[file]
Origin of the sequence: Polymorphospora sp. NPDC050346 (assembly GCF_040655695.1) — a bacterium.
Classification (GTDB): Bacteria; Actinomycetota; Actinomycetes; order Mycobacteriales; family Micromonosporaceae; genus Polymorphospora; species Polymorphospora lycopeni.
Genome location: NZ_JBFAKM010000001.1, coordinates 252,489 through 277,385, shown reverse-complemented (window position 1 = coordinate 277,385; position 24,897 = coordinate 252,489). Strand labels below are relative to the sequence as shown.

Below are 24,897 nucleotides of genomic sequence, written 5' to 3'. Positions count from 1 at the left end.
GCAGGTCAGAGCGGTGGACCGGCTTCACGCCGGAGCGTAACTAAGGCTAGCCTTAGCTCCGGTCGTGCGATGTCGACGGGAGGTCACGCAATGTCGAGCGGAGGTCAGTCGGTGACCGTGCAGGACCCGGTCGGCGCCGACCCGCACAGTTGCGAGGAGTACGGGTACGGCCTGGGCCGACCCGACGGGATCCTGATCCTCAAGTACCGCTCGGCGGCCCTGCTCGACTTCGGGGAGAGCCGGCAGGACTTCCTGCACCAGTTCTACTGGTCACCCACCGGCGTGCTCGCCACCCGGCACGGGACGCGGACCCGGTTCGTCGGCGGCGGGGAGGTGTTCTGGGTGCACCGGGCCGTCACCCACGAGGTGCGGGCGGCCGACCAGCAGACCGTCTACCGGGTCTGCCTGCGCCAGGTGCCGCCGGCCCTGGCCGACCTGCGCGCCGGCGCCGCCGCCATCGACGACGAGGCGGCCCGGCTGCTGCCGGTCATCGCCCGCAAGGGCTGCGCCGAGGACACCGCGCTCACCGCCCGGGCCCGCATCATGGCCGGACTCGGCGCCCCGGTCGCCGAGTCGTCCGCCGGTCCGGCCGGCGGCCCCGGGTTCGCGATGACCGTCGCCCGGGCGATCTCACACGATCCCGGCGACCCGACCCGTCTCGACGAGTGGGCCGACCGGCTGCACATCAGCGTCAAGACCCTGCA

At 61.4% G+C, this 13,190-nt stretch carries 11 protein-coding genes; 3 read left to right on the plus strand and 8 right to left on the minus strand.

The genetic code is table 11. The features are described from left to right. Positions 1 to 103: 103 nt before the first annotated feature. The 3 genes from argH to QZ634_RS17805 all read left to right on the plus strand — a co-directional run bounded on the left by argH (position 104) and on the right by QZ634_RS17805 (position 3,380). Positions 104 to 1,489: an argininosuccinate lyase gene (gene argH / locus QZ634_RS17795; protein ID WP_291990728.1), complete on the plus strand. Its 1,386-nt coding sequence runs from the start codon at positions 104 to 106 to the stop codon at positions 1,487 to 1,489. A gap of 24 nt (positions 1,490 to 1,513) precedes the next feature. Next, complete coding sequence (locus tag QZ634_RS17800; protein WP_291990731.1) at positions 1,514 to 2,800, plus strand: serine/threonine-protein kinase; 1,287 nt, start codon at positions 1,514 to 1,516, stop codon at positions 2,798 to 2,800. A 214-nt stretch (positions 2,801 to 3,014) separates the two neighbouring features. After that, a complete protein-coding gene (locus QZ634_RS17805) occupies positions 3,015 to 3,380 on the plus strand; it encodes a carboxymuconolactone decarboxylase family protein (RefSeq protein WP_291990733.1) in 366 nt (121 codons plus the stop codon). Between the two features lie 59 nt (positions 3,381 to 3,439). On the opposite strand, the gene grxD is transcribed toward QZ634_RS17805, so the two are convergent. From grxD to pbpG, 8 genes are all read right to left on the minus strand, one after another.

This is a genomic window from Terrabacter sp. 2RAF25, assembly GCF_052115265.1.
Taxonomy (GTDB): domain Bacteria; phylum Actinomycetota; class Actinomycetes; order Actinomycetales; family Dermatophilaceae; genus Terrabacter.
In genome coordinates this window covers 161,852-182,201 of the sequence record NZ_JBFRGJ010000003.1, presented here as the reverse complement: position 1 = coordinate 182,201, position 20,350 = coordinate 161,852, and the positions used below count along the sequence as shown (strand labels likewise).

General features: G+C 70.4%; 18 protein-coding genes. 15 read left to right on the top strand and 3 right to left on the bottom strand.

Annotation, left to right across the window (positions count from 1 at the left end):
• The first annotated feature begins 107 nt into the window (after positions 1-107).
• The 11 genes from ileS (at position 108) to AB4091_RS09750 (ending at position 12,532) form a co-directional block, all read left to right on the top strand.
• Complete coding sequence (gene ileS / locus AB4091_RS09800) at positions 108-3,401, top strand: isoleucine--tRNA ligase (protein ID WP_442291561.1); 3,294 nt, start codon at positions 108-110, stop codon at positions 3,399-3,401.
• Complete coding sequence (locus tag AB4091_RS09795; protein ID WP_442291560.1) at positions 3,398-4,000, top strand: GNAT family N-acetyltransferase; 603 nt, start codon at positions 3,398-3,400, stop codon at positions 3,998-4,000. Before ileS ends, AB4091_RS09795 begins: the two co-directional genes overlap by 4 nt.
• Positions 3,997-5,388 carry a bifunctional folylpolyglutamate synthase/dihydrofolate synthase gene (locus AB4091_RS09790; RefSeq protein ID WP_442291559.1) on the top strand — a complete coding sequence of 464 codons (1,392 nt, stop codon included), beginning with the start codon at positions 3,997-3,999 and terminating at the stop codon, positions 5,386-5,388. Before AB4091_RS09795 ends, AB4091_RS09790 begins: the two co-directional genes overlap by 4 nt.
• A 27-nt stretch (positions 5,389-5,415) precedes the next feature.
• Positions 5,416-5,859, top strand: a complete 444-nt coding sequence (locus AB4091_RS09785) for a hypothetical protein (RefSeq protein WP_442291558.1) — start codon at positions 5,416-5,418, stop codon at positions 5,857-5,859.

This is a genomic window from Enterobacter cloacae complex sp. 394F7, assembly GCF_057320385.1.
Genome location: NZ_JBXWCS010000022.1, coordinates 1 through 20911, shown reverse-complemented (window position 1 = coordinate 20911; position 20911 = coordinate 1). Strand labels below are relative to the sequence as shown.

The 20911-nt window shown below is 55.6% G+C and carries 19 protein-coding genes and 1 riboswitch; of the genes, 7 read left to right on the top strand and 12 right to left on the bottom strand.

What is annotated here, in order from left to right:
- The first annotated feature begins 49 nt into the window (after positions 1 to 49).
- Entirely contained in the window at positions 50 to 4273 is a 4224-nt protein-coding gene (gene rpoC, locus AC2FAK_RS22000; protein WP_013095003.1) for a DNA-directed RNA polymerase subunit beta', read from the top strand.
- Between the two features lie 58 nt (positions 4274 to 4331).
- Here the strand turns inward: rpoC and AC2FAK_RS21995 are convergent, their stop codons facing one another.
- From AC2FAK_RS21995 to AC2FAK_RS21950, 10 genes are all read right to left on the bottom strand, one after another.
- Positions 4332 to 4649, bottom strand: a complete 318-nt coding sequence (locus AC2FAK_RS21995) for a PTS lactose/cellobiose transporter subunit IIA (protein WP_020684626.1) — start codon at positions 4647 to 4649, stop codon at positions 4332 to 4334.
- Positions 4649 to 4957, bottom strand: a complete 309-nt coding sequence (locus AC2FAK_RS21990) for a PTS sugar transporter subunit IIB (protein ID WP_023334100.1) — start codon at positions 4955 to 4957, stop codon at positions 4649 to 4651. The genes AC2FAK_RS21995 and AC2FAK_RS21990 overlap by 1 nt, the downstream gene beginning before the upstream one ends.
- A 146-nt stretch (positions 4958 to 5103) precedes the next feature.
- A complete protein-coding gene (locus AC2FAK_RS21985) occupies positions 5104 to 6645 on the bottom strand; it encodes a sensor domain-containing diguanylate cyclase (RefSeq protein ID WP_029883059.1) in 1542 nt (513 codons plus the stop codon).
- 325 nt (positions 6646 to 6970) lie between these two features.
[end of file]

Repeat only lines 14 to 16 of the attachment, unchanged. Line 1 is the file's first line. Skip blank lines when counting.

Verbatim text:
• The 11 genes from ileS (at position 108) to AB4091_RS09750 (ending at position 12,532) form a co-directional block, all read left to right on the top strand.
• Complete coding sequence (gene ileS / locus AB4091_RS09800) at positions 108-3,401, top strand: isoleucine--tRNA ligase (protein ID WP_442291561.1); 3,294 nt, start codon at positions 108-110, stop codon at positions 3,399-3,401.
• Complete coding sequence (locus tag AB4091_RS09795; protein ID WP_442291560.1) at positions 3,398-4,000, top strand: GNAT family N-acetyltransferase; 603 nt, start codon at positions 3,398-3,400, stop codon at positions 3,998-4,000. Before ileS ends, AB4091_RS09795 begins: the two co-directional genes overlap by 4 nt.